Membership

While Nuestra Familia is primarily a Chicano gang, membership sometimes extends to other Latinos as well as non-Latinos. Members of the organization are considered to have taken a "blood oath" to join the gang, and are considered lifelong participants. Nuestra Familia's written constitution allegedly states that no member should prioritize women, money or drugs over their membership in the gang. Membership in the gang extends beyond prison. Women are not allowed to become full-fledged members of Nuestra Familia, but are sometimes used for communication and drug-running purposes as they are considered less likely to be noticed by law enforcement agents. The NF has a formal written constitution and a membership of approximately 250, with an additional 1,000 associates.

Symbols

Members of Nuestra Familia are known to wear red bandanas ("red rags") to identify themselves. Other symbols include use of the number 14 or XIV, as the letter "N" is the 14th letter of the English alphabet. Nuestra Familia members often use the image of a sombrero with a machete as their gang symbol.

Investigations and prosecutions



Operation Black Widow

Federal law enforcement agencies, long unable to infiltrate Nuestra Familia, began to step up their investigations in the late 1990s. In 2000 and 2001, 22 members were indicted on Racketeer Influenced and Corrupt Organizations Act (RICO) charges, including several who were allegedly serving as high-ranking gang leaders while confined in Pelican Bay. Thirteen of the defendants pleaded guilty; the other cases are still ongoing. Two of the defendants face the death penalty for ordering murders related to the drug trade. The largest of the federal investigations was Operation Black Widow. At the time of Operation Black Widow, law enforcement officials had estimated that Nuestra Familia was responsible for at least 600 murders in the previous 30 years. In the aftermath of Operation Black Widow, the five highest-ranking leaders of Nuestra Familia, James "Tibbs" Morado, Joseph "Pinky" Hernandez, Gerald "Cuete" Rubalcaba, Cornelio Tristan, and Tex Marin Hernandez, were transferred to the United States Penitentiary, Florence ADX, the federal supermax prison in Colorado.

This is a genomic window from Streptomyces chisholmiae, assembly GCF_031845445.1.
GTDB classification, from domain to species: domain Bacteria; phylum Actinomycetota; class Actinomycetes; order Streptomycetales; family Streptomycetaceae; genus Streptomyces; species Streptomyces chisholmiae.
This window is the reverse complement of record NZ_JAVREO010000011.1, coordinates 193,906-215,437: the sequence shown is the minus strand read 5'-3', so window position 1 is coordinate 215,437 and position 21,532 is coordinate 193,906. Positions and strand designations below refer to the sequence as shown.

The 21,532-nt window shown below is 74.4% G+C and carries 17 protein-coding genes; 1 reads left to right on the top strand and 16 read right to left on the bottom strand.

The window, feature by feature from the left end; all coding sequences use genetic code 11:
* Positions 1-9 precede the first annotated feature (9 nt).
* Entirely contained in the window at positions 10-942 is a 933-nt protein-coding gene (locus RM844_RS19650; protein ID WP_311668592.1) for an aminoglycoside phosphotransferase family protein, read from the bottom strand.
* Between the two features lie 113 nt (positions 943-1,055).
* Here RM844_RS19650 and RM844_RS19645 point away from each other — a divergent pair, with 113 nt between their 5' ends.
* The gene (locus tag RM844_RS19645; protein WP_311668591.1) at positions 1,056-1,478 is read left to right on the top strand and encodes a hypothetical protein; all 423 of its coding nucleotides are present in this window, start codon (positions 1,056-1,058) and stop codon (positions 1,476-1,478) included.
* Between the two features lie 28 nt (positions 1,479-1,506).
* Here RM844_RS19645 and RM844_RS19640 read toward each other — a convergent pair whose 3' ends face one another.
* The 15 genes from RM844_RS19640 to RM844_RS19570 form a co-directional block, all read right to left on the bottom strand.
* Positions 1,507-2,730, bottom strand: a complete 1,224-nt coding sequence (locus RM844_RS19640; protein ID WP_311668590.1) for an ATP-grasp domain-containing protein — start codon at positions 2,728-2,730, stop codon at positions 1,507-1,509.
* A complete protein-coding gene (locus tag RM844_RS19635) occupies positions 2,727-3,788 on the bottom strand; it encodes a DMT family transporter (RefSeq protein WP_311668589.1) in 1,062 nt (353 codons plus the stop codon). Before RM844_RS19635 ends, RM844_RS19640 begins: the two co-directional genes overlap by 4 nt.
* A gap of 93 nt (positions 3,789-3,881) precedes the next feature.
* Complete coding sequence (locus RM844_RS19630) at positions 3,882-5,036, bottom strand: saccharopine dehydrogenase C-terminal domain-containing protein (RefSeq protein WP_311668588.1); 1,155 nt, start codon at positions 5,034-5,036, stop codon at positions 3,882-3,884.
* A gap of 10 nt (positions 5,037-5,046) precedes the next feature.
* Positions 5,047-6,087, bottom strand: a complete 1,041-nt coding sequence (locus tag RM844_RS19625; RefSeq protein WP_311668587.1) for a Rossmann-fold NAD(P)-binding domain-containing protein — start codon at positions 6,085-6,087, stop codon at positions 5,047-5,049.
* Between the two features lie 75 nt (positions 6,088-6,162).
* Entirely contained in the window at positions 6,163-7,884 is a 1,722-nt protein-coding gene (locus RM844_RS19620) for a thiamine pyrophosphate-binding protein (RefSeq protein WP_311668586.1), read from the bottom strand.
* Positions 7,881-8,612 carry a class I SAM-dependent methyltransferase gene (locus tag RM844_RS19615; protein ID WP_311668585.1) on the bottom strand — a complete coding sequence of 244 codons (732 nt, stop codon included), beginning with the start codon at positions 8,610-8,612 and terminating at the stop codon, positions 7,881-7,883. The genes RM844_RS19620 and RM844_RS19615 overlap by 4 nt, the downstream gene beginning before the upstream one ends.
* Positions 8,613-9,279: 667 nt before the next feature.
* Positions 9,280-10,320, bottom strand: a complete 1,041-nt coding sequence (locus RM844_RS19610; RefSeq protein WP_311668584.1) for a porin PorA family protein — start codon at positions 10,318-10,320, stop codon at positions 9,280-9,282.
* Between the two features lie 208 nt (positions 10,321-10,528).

Operation Knockout

In April 2010, federal and local law enforcement agencies concluded what was considered the most significant effort to dismantle the Central Coast leadership structure of Nuestra Familia. After months of investigation, at least 37 alleged gang members were arrested during the raids conducted. Law enforcement authorities seized 40 pounds of cocaine, 14 pounds of marijuana, and dozens of firearms.

2013 indictments

On June 11, 2013, Santa Clara County district attorney Jeff Rosen announced the indictment of 48 Nuestra Familia associates on 77 felony charges ranging from drug dealing to murder.

See also

* List of California street gangs * Prison gangs in the United States

References



External links


FBI files on Nuestra Familia
{{Organized crime groups in America Category:Organizations established in 1968 Category:1968 establishments in California Category:Hispanic-American gangs Category:Prison gangs in the United States Category:Gangs in California Category:Mexican-American culture in California